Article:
Centered in the heart of Silicon Valley, Los Altos combines the elements of small-town living, via its quaint downtown and countryside landscapes, with an innovative and technology-based atmosphere, making this town a unique place — but it hasn’t always been this way. Sixty years ago, aspects of life such as summertime activities, regular school days and the downtown’s layout looked vastly different and much simpler for teenagers in this area.
Back in the 1950s, the Silicon Valley area was known as Blossom Valley because the prevalent industry in the area at the time was agriculture. In fact, much of Los Altos was still farmland until the population spike after World War II, which led to increased urban development and a reduction of the fruit orchards that Los Altos is remembered for.
Armand King, a Los Altos native, has been living here for most of his life and witnessed firsthand the growth of this town over the last 80 years. Born in 1935, Armand grew up on Orange Avenue by Saint Nicholas Church. He now resides with his wife Marjorie in one of the oldest houses in Los Altos.
These days, summertime in Los Altos is packed with kids attending summer camps, taking classes or even lining up internships at tech startups. However, King describes the ’50s as a simpler time for teenagers, filled with exploring nature and working in the local orchards. Mid-June was when the apricots were ready for picking, and it was the job of migrant workers and teenage boys to help harvest the fruit.
“As a kid, you could go to the creek where Shoup Park is, called Adobe Creek,” King said. “The water in that creek ran all summer long, and you could actually go and catch steelhead fish. We’d go down there as kids and we’d pick wild blackberries. Summertime was more fun than anything.”
During weekdays in the school year at 6:45 a.m., the whistle from the Southern Pacific steam train arriving in Los Altos would wake the children up. Armand remembers getting on his bike and making his way to the local grammar school, where Egan Junior High School is now located. Back then, the school only had one classroom per grade and served grades K-8. Once King entered high school, he attended the old Mountain View High School just off of Castro Street, on a street now called High School Way. What is now Eagle Park served as their football field.
Los Altos Hills also used to have a few different community gathering locations. Past Foothill College and up on Moody Road, there was the Pink Horse Ranch, where outdoor activities, such as picnics and swimming, took place. If people went even further up, they would reach the Adobe Creek Lodge where there was a bar and grill as well as dancing on Saturday nights. Hewlett-Packard also hosted their annual picnic at Adobe Creek Lodge, an event that King recalls mischievous teenagers having some fun with.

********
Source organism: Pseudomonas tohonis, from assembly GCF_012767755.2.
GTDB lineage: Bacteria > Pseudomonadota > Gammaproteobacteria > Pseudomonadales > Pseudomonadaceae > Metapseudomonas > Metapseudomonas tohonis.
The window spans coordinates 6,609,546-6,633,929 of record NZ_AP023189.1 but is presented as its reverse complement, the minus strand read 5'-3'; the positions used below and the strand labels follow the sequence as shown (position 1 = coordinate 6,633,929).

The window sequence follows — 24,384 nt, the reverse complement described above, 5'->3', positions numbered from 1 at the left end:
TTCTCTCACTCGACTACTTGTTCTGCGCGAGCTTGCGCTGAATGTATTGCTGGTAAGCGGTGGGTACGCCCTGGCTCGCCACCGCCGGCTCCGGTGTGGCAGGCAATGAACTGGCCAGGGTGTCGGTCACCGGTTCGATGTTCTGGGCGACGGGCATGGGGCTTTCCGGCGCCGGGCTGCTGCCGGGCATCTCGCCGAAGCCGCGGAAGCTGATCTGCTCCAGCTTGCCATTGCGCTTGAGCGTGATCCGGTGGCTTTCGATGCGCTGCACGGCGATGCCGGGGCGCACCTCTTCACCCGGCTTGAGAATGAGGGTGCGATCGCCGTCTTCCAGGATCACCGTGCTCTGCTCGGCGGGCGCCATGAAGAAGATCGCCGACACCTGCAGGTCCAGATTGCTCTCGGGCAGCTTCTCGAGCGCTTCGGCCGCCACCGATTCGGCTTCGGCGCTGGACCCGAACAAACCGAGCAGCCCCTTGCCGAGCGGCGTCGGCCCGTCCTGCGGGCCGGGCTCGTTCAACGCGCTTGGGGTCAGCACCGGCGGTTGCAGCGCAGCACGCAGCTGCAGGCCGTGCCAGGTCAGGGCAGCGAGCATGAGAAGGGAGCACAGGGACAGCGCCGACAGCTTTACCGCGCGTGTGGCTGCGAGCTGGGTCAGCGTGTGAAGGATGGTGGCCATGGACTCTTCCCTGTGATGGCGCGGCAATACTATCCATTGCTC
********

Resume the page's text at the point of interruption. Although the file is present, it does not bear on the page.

“Us teenagers would wait until about 4:30 in the afternoon and the guard at the gate would probably not be there anymore,” King said. “We’d walk right up to the keg and get a couple of free beers off of Bill Hewlett and Dave Packard. That’s the kind of fun we would have.”
Current Los Altos students often drive or walk past a shop on Main Street in downtown called Village Stationers; however, not everyone knows that the space used to be a movie theater, which opened in 1949 and ran until 1975. The sold-out opening night had an old Hollywood glamour feel, with free gardenias for the women and crowds of curious spectators surrounding the venue. The first film shown was “Mother is a Freshman,” starring Loretta Young and Van Johnson. King reminisces fondly about films he used to watch in that theater, including classics like “Psycho.” In those days, tickets cost less than a quarter.
“Tickets for the local movie theater over there were only about eleven cents,” King said. “Sunday morning, if you went real quick and met your buddies, you could go in the gutter near the bar, and if you [found] 10 or 15 cents, then you got to go to the show.”
Throughout the years, this modest village has evolved into a modern town, adapting to the reality of life in the twenty-first century. Although we may not spend our summers picking fruit in the orchards or go to school in one-room classrooms anymore, the small-town charm and family-oriented feel of Los Altos will always be present.